This isn’t such an unusual outcome in these quasi-anthropic “we are typical observers” kinds of arguments. The measure on all such observers often gets concentrated on some particular subset of the distribution, which might not look like we look at all. In multiverse cosmology this shows up as the “youngness paradox.”

Personally I think that premise 1. (it’s easy to perform simulations) is a bit questionable, and premise 5. (we should assume we are typical observers) is more or less completely without justification. If we know that we are members of some very homogeneous ensemble, where every member is basically the same, then by all means typicality is a sensible assumption. But when ensembles are highly heterogeneous, and we actually know something about our specific situation, there’s no reason to assume we are typical. As James Hartle and Mark Srednicki have pointed out, that’s a fake kind of humility — by asserting that “we are typical” in the multiverse, we’re actually claiming that “typical observers are like us.” Who’s to say that is true?

I highly doubt this is an original argument, so probably simulation cognoscenti have debated it back and forth, and likely there are standard responses. But it illustrates the trickiness of reasoning about who we are in a very big cosmos.

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102 Responses to Maybe We Do Not Live in a Simulation: The Resolution Conundrum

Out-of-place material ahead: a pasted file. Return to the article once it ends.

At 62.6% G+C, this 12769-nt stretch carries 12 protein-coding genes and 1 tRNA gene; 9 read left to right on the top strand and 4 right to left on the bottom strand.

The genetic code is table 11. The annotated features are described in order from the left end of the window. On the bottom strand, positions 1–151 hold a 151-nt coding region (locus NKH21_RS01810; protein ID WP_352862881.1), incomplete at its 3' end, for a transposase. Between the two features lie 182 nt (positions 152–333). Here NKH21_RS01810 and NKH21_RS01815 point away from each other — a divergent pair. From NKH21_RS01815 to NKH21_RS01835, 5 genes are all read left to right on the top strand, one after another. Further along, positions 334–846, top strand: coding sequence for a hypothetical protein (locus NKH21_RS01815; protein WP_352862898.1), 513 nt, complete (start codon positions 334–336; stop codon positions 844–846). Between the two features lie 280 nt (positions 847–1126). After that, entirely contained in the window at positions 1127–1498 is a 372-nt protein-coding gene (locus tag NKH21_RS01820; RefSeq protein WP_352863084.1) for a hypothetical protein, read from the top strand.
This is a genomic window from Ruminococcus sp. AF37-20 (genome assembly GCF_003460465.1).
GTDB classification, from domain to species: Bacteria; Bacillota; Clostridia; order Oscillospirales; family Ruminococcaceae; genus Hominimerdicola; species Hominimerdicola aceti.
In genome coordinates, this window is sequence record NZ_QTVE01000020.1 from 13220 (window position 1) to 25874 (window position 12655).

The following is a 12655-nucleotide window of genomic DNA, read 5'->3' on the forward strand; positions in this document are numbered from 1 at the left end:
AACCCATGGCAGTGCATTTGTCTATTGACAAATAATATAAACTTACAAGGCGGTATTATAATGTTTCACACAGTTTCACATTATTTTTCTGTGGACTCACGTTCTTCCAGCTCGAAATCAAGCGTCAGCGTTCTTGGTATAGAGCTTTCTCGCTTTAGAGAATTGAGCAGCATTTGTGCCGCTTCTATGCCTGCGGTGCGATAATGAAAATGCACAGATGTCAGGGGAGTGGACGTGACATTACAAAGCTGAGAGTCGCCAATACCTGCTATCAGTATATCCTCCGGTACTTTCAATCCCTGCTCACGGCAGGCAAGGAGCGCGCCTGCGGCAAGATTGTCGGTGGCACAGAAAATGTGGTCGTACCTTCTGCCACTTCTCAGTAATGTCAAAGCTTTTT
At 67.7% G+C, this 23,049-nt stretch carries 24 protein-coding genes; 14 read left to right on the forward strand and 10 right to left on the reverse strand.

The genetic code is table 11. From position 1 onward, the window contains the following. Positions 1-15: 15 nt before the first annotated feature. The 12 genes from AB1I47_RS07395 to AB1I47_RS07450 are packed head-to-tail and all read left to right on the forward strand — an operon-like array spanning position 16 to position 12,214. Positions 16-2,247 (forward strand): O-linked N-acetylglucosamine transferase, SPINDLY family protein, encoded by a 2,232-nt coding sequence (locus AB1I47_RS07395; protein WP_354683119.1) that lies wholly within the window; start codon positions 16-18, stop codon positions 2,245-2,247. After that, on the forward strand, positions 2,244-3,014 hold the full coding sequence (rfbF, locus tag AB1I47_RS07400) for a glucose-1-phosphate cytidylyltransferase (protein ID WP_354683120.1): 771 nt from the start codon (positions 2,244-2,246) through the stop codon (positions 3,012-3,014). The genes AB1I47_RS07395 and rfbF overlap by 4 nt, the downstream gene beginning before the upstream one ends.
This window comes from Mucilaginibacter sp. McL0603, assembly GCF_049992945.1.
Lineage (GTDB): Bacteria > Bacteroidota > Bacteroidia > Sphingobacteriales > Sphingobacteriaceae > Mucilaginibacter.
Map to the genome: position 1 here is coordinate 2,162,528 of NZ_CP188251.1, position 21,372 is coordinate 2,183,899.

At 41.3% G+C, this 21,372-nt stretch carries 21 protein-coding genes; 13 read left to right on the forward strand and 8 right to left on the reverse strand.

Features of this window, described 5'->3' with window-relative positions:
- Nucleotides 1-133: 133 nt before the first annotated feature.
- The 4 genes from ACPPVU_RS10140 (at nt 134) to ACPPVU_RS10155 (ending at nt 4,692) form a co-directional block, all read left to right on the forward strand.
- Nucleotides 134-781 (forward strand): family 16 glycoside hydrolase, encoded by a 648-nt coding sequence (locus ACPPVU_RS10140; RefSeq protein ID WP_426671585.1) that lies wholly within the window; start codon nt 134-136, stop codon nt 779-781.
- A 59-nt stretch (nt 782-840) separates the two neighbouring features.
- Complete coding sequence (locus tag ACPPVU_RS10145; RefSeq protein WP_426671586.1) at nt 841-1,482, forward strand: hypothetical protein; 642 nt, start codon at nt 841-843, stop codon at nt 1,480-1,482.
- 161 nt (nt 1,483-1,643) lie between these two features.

1. Steve Ruis says:

    I am constantly warning students about the problem of small data sets. This is what we are seeing here. Religious-types as well as science-types all base their thinking on our vast experience gathered on one planet of one star in a universe with over 100 billion galaxies containing 100 plus billion stars each and untold numbers of planets associated with each star. From our experience we extrapolate! And as any scientist can tell you, extrapolation is a very weak tool, nowhere near as good as interpolation.

    So, could we all be living in a simulation? Sure, why not? Could the universe be very young? Sure, it might have been made 15 minutes ago by a omnipotent being who implanted false memories in all of our heads. But really … are we going to spend a lot of our time exploring possibilities? Really? What a waste.

  2. James says:

    I think this is true for cellular automata simulations, but not so-called “particle database” simulations where each component of the universe is stored without any special space-associated framework. There is a continuum of hybrids.

    The practical advantage of discussing simulations is the ability to support agnosticism (if you simulated a universe on your computer, would you want the simulants to worship you and waste time praying?) which in turn supports education in evolutionary genetics and radiochemistry, e.g.,

  3. BobC says:

    Even limited compute resources are infinite in time. Ergo, “slowing down time” makes all simulations equivalent, independent of their level in the simulation hierarchy.

    An Arduino, given enough time (and storage resources), can do anything any supercomputer can do. Of course, our own universe may reach heat death before anything useful is computed by an Arudino simulating a supercomputer…

    The fundamental question becomes not where we are in the simulation hierarchy, but what our time rate is compared to our adjacent hierarchy levels. And since we observe time flowing at “1 second per second”, we should be able to assume/infer that ALL simulations may observe their own time flow as being that same (subjective) rate.

    Is taking a strictly computational approach to simulation adequate? What is missing? Do we need to consider factors such as dimensionality, particularly regarding holographic projections into higher dimensions?

  4. Ben Goren says: